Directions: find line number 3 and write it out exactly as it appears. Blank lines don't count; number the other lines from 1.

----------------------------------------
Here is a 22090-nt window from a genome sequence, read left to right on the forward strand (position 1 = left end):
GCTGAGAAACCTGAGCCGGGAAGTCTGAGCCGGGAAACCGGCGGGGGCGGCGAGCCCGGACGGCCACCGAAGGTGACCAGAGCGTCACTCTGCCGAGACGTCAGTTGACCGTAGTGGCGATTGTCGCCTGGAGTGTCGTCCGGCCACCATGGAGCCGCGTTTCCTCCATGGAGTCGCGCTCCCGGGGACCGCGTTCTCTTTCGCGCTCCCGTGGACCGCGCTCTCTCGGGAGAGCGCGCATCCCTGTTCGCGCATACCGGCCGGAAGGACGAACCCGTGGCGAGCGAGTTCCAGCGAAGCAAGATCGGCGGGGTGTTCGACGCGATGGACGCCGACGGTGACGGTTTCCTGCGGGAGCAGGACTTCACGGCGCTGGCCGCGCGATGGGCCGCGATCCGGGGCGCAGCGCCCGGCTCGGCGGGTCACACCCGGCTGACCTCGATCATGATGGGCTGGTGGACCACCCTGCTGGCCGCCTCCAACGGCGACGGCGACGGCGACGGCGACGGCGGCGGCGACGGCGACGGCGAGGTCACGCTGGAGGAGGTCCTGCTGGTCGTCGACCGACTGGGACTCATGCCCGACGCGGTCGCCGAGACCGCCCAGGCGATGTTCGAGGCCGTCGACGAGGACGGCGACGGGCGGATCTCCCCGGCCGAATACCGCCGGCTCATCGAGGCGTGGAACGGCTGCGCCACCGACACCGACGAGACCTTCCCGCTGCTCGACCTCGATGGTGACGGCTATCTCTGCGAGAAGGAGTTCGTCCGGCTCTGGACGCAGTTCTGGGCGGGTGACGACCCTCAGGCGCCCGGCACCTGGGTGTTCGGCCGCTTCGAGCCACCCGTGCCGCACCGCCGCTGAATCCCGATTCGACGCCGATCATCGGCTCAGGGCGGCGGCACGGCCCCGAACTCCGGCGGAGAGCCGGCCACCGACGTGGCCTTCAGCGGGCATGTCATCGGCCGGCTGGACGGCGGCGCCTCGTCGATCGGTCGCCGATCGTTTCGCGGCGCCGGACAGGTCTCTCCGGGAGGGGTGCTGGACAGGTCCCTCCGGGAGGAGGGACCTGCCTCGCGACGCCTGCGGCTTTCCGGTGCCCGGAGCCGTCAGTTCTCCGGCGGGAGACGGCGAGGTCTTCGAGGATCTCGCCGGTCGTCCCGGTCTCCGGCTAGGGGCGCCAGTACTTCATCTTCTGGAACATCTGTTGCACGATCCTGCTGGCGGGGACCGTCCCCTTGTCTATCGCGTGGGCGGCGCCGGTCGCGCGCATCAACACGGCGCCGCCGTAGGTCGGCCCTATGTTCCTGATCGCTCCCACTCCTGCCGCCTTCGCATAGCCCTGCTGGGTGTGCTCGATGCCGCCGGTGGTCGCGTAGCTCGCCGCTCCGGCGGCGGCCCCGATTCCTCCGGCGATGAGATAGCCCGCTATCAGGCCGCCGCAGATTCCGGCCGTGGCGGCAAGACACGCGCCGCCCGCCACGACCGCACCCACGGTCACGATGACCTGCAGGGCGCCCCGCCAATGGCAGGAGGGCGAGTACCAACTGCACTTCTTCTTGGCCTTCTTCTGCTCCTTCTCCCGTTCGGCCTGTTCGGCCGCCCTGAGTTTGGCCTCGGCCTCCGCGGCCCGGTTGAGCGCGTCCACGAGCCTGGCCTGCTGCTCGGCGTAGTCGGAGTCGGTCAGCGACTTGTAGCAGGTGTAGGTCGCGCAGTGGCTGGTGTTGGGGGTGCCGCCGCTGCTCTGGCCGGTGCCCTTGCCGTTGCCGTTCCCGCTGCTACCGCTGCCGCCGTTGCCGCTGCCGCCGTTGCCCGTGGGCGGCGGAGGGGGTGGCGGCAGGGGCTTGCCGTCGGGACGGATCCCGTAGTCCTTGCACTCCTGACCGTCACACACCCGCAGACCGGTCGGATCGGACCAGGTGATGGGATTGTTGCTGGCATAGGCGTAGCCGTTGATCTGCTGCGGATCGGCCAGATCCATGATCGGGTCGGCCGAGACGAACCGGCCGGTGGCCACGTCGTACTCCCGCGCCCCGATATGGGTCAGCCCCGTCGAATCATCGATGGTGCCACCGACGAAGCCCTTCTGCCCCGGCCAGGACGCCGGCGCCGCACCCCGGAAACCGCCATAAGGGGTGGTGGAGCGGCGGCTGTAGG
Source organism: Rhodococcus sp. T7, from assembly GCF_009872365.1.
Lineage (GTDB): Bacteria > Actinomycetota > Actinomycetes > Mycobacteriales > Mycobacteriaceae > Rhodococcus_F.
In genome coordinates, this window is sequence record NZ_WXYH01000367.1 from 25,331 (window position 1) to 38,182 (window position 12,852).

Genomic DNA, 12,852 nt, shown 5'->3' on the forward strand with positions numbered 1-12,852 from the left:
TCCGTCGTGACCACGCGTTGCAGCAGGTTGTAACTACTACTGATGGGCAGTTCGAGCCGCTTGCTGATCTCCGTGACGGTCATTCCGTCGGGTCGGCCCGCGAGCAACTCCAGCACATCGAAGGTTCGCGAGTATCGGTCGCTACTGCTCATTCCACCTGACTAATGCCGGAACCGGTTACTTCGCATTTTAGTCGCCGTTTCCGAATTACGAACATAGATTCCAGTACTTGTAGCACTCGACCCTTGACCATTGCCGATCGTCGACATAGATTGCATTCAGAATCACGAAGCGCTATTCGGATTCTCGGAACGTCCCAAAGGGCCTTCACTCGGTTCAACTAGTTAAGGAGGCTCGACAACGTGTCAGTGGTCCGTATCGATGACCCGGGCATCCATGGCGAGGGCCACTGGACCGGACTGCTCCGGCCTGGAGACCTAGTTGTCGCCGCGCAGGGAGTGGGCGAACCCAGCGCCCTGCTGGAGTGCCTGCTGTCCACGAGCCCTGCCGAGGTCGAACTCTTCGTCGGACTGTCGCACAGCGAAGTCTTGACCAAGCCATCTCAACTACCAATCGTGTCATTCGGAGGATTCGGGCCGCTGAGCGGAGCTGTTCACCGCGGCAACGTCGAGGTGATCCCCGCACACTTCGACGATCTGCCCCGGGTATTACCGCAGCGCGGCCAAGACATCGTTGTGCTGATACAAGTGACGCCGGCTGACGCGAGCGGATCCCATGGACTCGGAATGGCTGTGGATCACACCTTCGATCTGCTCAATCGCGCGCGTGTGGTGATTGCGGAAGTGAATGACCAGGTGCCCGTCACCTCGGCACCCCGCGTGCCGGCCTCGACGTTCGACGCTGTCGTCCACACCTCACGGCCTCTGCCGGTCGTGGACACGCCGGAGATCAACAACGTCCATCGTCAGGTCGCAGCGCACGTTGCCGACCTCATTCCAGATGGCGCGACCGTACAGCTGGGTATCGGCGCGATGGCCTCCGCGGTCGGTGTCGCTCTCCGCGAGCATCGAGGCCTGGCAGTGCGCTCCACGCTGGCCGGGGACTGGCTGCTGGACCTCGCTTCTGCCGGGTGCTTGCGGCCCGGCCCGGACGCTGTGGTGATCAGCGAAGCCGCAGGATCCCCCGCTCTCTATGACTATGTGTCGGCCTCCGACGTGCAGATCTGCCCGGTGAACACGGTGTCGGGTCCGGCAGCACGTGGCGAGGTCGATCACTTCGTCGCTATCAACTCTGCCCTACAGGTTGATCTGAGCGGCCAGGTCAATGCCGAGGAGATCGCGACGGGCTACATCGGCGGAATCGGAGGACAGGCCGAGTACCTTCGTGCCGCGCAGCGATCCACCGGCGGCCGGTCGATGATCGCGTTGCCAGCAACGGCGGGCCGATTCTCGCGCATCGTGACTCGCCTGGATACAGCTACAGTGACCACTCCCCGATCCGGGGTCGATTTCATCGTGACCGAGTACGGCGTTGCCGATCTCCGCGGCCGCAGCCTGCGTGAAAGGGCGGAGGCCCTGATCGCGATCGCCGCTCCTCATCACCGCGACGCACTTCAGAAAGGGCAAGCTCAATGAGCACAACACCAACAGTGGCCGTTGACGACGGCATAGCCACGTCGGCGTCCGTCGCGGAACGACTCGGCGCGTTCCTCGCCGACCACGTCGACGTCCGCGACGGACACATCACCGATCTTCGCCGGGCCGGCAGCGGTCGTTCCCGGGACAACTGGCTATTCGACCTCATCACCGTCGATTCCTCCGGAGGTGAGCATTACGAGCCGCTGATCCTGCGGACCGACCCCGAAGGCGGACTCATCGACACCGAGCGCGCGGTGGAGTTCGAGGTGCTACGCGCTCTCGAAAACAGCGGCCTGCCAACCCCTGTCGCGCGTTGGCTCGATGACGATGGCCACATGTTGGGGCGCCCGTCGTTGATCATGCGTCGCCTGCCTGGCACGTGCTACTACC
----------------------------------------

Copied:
Source organism: Rhodococcus sp. T7, from assembly GCF_009872365.1.